immortalization


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im·mor·tal·i·za·tion

(i-mōr'tăl-i-zā'shŭn),
Conferring on normal cells cultured in vitro the property of an infinite lifespan, as from spontaneous mutation, by exposure to chemical carcinogens, or by viral infection. Immortalization of primary cells in culture is the first of several steps in the expression of transforming genes of DNA tumor viruses, of retrovirus oncogenes, and cellular oncogenes derived from human cancer cells.

immortalization

/im·mor·tal·iza·tion/ (ĭmor″tah-lĭ-za´shun) the gaining of immunity to normal limitations on growth or life span, sometimes achieved by animal cells in vitro or by tumor cells.

immortalization

A change in a eukaryotic cell line that confers the ability to go on dividing and reproducing indefinitely. Immortalization implies the ability to continue to reform TELOMERES.

immortalization

genetic transformation of a cell type into a cell line that can proliferate virtually indefinitely, as in HYBRIDOMA cells for the production of MONOCLONAL ANTIBODIES.
References in periodicals archive ?
As exemplar and prototype, Stewart's contribution infuses the understanding of Afrocentric womanism with imperatives to not only regard cognition, impermanent mortality, and immortalization as key elements of Africana womanist agency, but also to secure a place in the curriculum for cyclically reviving the power of Africana women's voices through studying and performing their writing and oratory.
Gray notes that the cult of scientific immortalization is hardly dead in our time.
Normal human cells have low levels of telomerase expression; however, when telomere length reaches a critical point abnormal activation of telomerase can lead to immortalization and uncontrolled proliferation.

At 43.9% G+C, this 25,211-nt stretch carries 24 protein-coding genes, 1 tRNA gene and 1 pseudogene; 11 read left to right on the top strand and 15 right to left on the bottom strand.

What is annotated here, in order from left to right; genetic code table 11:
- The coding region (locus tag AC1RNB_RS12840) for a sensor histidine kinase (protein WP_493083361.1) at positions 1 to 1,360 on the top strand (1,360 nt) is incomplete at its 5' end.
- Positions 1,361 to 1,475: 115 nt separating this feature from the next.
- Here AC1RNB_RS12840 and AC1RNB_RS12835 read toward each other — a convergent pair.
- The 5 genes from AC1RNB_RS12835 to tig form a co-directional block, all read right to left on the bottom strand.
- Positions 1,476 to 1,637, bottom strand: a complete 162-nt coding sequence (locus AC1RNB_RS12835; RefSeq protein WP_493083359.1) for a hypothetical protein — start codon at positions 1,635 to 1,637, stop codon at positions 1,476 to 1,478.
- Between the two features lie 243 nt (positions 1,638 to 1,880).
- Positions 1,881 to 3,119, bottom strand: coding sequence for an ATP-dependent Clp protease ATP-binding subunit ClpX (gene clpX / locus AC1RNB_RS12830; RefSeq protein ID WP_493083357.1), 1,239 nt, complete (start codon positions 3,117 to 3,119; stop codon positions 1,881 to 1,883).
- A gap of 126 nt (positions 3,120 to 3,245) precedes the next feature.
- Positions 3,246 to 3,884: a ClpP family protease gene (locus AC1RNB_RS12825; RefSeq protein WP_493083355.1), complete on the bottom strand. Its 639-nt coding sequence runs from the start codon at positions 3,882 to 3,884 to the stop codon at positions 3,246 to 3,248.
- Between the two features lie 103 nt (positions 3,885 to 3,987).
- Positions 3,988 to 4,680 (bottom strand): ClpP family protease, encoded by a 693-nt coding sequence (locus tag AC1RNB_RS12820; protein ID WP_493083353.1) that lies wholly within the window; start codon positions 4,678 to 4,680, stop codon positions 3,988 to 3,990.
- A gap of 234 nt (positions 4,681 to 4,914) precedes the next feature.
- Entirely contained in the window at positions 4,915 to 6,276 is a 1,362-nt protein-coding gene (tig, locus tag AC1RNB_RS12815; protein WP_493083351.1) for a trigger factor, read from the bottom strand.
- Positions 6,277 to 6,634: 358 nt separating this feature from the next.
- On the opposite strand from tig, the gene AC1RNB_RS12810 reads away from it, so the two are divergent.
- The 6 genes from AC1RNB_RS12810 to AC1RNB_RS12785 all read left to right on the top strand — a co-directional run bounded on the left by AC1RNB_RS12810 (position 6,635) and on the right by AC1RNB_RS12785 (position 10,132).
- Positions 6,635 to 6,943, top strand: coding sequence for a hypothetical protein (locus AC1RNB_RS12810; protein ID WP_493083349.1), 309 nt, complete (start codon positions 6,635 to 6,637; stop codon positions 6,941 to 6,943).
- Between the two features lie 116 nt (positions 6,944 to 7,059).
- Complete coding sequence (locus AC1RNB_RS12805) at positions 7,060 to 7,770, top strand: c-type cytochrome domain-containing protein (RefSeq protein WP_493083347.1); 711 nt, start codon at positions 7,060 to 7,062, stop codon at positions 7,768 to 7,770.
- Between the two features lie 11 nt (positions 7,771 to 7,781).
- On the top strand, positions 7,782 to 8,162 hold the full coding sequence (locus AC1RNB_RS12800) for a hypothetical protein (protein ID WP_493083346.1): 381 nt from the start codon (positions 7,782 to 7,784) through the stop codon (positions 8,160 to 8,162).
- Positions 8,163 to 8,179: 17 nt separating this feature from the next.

Upon Vladimir Lenin's death in 1924, the revolutionary Leonid Krasin established the Immortalization Commission of the book's title to plan Lenin's mausoleum.
Also, it inhibits EBV-induced immortalization of B cells and the proliferation of several tumor B cells (Jagetia and Aggarwall 2007), while stimulating the proliferation of intestinal B cells (Churchill et al.
Conditional immortalization of primary cells by human papillomavirus type 18 E6 and EJ-ras defines an E6 activity in G0/G1 phase which can be substituted for mutations in p53.
One sees print as a tool for the preservation and immortalization of earlier texts, and the other sees it as a means for the dissemination of contemporary works that served as catalysts for cultural and social change.
Sachs confronts the challenge to the suddenly inappropriate closure of the traditional memoriai or gravestone by titling the cycle "Grabschriften in die Luft geschrieben," and then proceeds to confront the complex role of the artist in creating any sort of an immortalization.
Next, in Le catene di Eymerich, the second diegetic level takes the reader to the scene of Nazi eugenics and the production of human pawns for war on the one hand, and the regeneration/ immortalization of Aryan heroes on the other.
The role of the portrait as a means of commemoration and immortalization sheds a wider light on the rising influence of Enlightenment thinkers, the authority of politicians and statesmen, and the new revolutionary heroes emerging during this period of radical change.